WASHINGTON (Reuters) – The planned sale of the shuttered Revel Casino in Atlantic City, New Jersey, to a Florida developer has been thrown into jeopardy following a decision by a U.S. federal appeals court that would change the terms of the transaction, according to court documents.
The sale to Florida developer Glen Straub, who bought Revel in bankruptcy court for $95.4 million, had been expected to be completed on Saturday.
The sale has a Monday deadline. If it does not proceed, Straub could lose his $10 million deposit and the casino would likely go into liquidation.
Straub wanted to buy the casino without any obligation to existing leases held by the bars, clubs and restaurants that operated inside the hotel.
The decision by the Third U.S. Circuit Court of Appeals Court on Friday reversed a lower court decision against one of those tenants, IDEA Boardwalk LLC, which had sought to block the sale while it could appeal to protect its property rights.
The Wall Street Journal quoted Stuart J. Moskovitz, an attorney representing Straub, as having said that the buyer might walk away from the sale if an appeal interfered with the deal, even if it means losing his $10 million deposit.
The Philadelphia Inquirer said Friday’s ruling applied to IDEA Boardwalk only and not to the other former tenants. It said the company, a subsidiary of Ironstate Development Co., of Hoboken, New Jersey, declined to comment.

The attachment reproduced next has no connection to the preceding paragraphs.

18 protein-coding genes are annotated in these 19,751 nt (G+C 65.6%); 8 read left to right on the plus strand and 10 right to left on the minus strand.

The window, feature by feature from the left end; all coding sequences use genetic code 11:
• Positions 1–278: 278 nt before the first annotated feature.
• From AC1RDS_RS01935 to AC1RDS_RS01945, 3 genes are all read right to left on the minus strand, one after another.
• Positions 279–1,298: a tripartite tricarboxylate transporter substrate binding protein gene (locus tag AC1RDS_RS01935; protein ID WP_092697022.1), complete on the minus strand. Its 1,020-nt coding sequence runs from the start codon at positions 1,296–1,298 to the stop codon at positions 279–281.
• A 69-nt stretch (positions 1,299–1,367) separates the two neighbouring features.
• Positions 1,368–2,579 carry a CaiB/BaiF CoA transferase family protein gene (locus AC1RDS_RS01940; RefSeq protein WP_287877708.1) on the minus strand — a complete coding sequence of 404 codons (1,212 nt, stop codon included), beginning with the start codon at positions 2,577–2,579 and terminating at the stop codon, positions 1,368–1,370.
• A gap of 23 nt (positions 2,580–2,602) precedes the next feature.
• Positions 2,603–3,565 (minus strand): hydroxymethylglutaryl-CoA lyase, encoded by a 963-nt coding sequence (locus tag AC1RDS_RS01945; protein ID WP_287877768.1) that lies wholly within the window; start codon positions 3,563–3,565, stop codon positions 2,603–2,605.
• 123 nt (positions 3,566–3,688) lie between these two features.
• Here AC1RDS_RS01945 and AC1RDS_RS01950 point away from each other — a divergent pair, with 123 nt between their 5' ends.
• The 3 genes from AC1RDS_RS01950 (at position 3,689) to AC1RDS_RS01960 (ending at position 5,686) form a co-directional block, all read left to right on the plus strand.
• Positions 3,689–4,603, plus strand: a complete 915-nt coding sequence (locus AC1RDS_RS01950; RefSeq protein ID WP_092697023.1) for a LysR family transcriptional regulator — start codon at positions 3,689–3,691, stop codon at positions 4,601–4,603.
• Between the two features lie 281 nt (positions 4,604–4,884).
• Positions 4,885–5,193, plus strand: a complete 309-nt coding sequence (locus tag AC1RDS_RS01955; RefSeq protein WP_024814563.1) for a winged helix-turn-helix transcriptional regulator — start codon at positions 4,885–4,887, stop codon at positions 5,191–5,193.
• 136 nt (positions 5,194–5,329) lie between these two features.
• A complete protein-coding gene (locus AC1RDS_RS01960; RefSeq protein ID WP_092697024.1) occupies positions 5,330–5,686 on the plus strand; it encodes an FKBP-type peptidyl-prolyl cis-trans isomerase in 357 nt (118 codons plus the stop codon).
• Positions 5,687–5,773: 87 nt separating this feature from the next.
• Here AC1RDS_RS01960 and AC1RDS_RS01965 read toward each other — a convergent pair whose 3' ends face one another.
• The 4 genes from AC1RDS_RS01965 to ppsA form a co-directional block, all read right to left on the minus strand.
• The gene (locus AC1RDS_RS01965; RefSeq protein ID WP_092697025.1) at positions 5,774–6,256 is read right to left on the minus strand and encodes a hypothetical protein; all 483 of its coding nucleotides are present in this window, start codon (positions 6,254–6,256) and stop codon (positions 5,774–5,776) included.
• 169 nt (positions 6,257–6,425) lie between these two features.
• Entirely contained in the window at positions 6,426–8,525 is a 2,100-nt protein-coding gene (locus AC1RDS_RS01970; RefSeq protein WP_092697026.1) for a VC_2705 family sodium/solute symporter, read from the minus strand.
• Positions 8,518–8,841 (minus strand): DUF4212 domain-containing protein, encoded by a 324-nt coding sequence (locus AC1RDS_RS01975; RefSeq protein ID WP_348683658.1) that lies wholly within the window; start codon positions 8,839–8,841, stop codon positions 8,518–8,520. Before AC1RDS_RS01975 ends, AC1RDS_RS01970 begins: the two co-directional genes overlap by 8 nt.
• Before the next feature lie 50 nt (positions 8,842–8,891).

Revel, which cost $2.4 billion to build and opened two years ago, closed on Sept. 2 after filing for bankruptcy three months earlier. Revel had been conceived as a Las Vegas-style resort that emphasized high-end dining and eye-catching design.
IDEA Boardwalk, along with several restaurants that had also leased space inside the casino, in January lost a federal court challenge to the sale. The nightclub owner then appealed.
Friday’s ruling means IDEA Boardwalk cannot be stripped of its property rights until there is a final ruling on its appeal.
“This Court takes no position on the merits of the appeal pending in the District Court,” Friday’s court order said.
(The story was refiled to correct paragraph 6 to say that the Wall Street Journal reported Straub “as having said” instead of “as saying on Friday”)
(Reporting by Sandra Maler; Editing by Dan Grebler)